While their use in computer games post-2000 is scarce, console games and older computer games are expected to have them. Games acquired in second hand markets often miss the manuals, after being kept, lost or discarded by their previous owners. As occasionally the manuals are part of the game experience, owners of games missing manuals try to find replacements in other second-hand stores or with other players or collectors. Alternatively, sites like replacementdocs
provide a large repository of fan-made and official PDF manuals to download. Those range from simple page scans (which is impractical in longer manuals, due to larger file size and the inability to search text) to OCR
-scanned and carefully assembled manuals to remain as close to the original manuals as possible.
in particular continue to be packaged with a comprehensive and high-quality manual. World of Warcraft
and Guild Wars
include instruction manuals that are 150 to 200 pages; they explain everything from in-game lore to detailed overviews of the different character classes. In general, MMORPGs have a larger variety of features in which the player can focus on while playing than normal games and often take much longer to complete. The detailed instruction booklets that accompany the games help answer any questions that players may have in order to make public relations and technical support easier once the game is released. These manuals also invite potential players to explore an aspect of the game that was previously unknown to them. More than any other genre, the community and longevity of an MMO
are important to the developers because they often charge a monthly fee for playing the game, and comprehensive instruction manuals can only add to the game's appeal.
- Many of the Sierra Game Series, such as the original Kings Quest or Leisure Suit Larry games had copyright protection built into the manuals- and the player would need to answer questions to start the game, or refer to items in the manual to bypass in game puzzles. Since most pirated games did not include copies of the manual, this could be a deterrent against copying the game. However since the manuals were easily lost this could cause people who legitimately purchased the game to be unable to play.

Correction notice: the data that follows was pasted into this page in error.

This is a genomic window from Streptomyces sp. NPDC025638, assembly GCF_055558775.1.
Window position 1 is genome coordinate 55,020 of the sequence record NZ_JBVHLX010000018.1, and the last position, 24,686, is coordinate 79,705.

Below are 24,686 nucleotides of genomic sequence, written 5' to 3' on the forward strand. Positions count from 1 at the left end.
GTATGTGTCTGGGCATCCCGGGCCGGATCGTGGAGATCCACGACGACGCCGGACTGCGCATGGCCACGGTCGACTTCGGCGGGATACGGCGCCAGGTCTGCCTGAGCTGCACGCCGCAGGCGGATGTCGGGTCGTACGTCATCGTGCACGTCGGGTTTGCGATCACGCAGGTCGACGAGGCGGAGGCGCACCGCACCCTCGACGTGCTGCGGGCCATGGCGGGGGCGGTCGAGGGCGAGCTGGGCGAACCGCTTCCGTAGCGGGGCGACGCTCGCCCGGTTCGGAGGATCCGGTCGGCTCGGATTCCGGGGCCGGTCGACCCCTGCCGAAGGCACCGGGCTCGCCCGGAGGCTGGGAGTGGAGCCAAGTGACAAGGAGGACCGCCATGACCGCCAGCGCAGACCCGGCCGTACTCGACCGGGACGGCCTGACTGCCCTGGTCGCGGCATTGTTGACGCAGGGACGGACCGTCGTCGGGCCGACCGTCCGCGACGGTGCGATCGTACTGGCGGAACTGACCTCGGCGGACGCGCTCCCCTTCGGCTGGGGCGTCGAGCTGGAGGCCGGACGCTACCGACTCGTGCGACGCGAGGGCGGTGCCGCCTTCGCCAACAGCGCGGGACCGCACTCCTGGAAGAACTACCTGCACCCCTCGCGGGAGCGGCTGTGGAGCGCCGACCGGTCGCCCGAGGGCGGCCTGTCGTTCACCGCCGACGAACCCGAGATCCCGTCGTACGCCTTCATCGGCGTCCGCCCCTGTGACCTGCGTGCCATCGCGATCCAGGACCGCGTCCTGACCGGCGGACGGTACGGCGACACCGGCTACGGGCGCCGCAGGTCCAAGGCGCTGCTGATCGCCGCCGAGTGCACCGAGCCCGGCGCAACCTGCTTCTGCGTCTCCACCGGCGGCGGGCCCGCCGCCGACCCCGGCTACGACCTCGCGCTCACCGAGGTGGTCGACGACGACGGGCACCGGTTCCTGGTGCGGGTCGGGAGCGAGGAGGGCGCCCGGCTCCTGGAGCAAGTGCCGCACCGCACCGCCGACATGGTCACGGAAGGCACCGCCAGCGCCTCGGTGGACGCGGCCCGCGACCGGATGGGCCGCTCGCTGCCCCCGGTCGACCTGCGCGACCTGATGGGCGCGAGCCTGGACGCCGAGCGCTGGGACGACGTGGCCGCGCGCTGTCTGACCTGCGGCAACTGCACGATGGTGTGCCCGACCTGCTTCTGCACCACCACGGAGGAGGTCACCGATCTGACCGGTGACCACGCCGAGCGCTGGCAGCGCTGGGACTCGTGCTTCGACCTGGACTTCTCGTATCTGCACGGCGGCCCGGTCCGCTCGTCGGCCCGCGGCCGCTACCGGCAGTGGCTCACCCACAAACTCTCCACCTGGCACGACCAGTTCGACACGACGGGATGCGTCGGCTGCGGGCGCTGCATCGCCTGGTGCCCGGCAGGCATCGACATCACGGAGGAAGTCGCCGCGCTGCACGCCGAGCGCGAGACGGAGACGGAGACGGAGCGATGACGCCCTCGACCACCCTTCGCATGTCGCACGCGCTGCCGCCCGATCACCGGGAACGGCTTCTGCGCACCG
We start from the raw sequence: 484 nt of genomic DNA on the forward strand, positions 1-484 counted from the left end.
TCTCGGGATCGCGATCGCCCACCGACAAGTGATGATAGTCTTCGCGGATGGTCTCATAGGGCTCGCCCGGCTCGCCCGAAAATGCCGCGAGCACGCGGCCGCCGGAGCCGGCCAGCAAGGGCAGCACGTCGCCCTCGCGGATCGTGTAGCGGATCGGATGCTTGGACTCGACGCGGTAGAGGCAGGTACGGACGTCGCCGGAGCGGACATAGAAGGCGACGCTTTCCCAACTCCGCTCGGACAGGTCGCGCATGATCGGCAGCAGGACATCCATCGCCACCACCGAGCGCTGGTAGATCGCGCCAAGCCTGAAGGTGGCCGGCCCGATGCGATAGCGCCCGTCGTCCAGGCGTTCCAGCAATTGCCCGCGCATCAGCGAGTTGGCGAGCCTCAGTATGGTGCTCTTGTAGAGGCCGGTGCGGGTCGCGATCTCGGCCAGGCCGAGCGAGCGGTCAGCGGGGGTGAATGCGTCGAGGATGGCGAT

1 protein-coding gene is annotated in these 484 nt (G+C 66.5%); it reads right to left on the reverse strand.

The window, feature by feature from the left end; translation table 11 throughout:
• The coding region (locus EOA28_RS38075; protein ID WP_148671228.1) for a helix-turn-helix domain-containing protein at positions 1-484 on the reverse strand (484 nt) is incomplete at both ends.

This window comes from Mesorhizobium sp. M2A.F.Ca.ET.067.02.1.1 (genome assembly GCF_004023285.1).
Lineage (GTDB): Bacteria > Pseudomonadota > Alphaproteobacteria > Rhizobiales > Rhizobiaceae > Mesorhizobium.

- Most games by MicroProse have extensive manuals.
- The original release of Myst included a pamphlet which fit in the compact disc case and contained a one page setup and basic instructions for the game. The main "manual" is a booklet of blank pages for the player to take notes in. Later releases add more information on the creators and some assistance.
- MDK's manual is presented as the diary of Professor Hawkins. (Mdk explanation.JPG)
- Grand Theft Auto III and later games in the series present their manuals as in-universe reading materials, with those of GTA III and GTA: Vice City fashioned in the form of tourist guides to cities the games are set in, GTA: San Andreas presenting its as a "local business advertising guide" (consisting predominantly of advertising of in-game products), and GTA: Liberty City Stories depicting its version as a local newspaper. The series also came with maps of the city sometimes set in the universe of the games.